~ The Sanctification of Marriage ~
The secular world view continues to infiltrate our understanding and practice of the sacred and holy way. Even our old fairy tales of romance typically end with "and they lived happily ever after." Today's educators and psychologists often repeat platitudes such as "Are you comfortable with that?" and "If it makes you happy, that's important." Can't find those mindless platitudes in the Scriptures, however.
The history of marriages include arranged ones where you met your spouse on the wedding day; ones that could not take place without the father's permission; ones that required intensive, year long instruction in all aspects of the marital union from sexual expectations and meaning to how decisions would be made and conflicts resolved, overseen by the authority of the church. (This is still done by some churches.)
Unfortunately, we are more "enlightened today". "Try out" your prospective life-long partner by first living together, without a covenant of commitment. If things don't "work out," you can separate and still stay friends, and try out other people. Hey, as long as it makes you comfortable, happy and fulfilled.
However, if you are not that enlightened, you can get married and still bail out quick if your spouse doesn't meet your needs and the arrangement becomes more of a struggle, pain overshadowing what used to feel like love, realizing there isn't going to be a "happily ever after." This is easier with a pre-nuptial contract that makes you feel "comfortable" and secure. So instead of a year or more of intensive preparation for the pain and work of marriage and what is needed to ensure its longevity and sacramental grace, spend a few hours with your lawyer to hammer out a legally binding agreement to make it very easy to part ways without risk, cost and discomfort.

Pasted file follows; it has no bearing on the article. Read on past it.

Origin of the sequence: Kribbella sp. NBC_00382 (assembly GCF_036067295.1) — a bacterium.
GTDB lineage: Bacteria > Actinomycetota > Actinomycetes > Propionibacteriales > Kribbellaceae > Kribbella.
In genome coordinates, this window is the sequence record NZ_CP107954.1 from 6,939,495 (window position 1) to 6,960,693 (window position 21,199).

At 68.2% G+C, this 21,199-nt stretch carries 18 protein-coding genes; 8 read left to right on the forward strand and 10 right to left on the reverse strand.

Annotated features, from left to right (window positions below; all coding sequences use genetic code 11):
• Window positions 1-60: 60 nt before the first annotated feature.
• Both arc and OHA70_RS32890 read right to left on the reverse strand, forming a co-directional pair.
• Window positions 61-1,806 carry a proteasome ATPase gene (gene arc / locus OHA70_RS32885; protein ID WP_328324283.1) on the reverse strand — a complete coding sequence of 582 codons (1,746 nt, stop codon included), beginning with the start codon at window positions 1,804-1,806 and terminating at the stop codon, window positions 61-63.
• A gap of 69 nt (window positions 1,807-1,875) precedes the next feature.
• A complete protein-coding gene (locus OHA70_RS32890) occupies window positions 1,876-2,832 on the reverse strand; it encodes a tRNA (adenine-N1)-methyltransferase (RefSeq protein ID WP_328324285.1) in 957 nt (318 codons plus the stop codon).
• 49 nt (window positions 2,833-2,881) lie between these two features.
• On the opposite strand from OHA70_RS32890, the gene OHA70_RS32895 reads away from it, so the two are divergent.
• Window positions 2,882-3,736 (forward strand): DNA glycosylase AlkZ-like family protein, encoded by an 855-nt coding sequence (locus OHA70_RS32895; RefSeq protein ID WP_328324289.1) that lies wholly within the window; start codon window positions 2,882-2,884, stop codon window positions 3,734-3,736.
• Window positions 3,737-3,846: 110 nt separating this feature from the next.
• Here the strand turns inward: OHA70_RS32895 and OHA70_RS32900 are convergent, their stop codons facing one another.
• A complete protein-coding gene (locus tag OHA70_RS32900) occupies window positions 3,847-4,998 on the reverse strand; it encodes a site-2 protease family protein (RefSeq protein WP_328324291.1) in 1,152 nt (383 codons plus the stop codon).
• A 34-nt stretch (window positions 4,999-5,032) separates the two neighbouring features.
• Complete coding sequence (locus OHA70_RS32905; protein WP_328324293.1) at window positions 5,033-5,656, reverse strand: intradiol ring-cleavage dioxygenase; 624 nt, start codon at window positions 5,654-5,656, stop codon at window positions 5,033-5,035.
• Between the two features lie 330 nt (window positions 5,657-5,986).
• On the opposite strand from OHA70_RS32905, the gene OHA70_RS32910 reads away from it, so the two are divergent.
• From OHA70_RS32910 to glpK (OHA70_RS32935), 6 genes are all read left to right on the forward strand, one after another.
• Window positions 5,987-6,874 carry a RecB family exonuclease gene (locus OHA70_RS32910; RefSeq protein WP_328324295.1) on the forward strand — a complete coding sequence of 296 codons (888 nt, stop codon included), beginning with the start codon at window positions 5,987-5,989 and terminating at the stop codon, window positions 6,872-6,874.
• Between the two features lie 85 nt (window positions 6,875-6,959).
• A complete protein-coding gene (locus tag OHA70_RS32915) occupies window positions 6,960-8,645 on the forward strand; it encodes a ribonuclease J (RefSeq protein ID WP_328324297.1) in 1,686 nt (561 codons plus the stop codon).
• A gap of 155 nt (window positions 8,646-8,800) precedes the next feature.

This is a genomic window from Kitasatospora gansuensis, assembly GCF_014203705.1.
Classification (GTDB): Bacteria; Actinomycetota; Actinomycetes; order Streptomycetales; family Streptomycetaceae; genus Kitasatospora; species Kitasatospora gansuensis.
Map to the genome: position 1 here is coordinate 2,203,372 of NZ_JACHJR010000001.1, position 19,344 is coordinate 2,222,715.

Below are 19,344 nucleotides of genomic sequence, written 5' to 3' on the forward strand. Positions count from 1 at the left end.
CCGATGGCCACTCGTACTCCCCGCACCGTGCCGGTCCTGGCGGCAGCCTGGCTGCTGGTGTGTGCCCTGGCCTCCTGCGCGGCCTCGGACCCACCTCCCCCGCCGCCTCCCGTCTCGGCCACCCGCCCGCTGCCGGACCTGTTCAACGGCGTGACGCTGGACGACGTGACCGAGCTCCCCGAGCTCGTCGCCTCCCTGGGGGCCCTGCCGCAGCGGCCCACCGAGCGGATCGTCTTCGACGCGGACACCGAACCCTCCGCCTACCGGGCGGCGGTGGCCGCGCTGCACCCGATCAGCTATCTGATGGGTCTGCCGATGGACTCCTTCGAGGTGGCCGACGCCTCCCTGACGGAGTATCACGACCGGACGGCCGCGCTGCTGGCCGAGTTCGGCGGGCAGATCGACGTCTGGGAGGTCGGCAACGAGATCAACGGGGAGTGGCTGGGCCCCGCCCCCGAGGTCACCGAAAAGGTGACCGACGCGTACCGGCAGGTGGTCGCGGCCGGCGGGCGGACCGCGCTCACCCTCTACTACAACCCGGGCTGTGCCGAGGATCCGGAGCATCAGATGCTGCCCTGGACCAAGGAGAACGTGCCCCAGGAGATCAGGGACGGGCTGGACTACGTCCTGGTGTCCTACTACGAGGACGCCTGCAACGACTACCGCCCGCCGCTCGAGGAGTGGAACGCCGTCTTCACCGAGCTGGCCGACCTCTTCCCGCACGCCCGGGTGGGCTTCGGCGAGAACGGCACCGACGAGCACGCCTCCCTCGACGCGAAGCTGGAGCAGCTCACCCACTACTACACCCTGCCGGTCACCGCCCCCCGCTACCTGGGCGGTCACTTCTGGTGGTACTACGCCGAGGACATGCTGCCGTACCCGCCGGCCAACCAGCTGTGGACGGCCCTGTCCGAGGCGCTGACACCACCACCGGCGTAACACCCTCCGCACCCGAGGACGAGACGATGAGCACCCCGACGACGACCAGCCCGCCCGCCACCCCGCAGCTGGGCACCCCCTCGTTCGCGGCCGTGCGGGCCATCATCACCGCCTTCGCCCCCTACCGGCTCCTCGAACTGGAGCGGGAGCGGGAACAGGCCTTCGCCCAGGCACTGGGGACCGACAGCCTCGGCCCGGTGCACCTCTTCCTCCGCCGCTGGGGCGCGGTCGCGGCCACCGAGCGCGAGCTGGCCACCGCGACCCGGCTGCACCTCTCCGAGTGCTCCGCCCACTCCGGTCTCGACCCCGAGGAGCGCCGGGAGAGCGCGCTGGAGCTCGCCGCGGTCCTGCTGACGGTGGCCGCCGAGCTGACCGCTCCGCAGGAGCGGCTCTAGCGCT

"God has a wonderful plan for your life!" We are increasingly hearing that mantra, but what does it mean? Is it a Christianized version of the "happily ever after"? The Scriptures are clear on what that wonderful plan is; to be conformed to the likeness and image of Christ; to offer God our contrite spirits so His Holy Spirit can fill us; for our sacrifice of contrite (bruised and wounded) hearts that thirst for His tender love; to be holy as He is holy. This is indeed a plan full of wonder.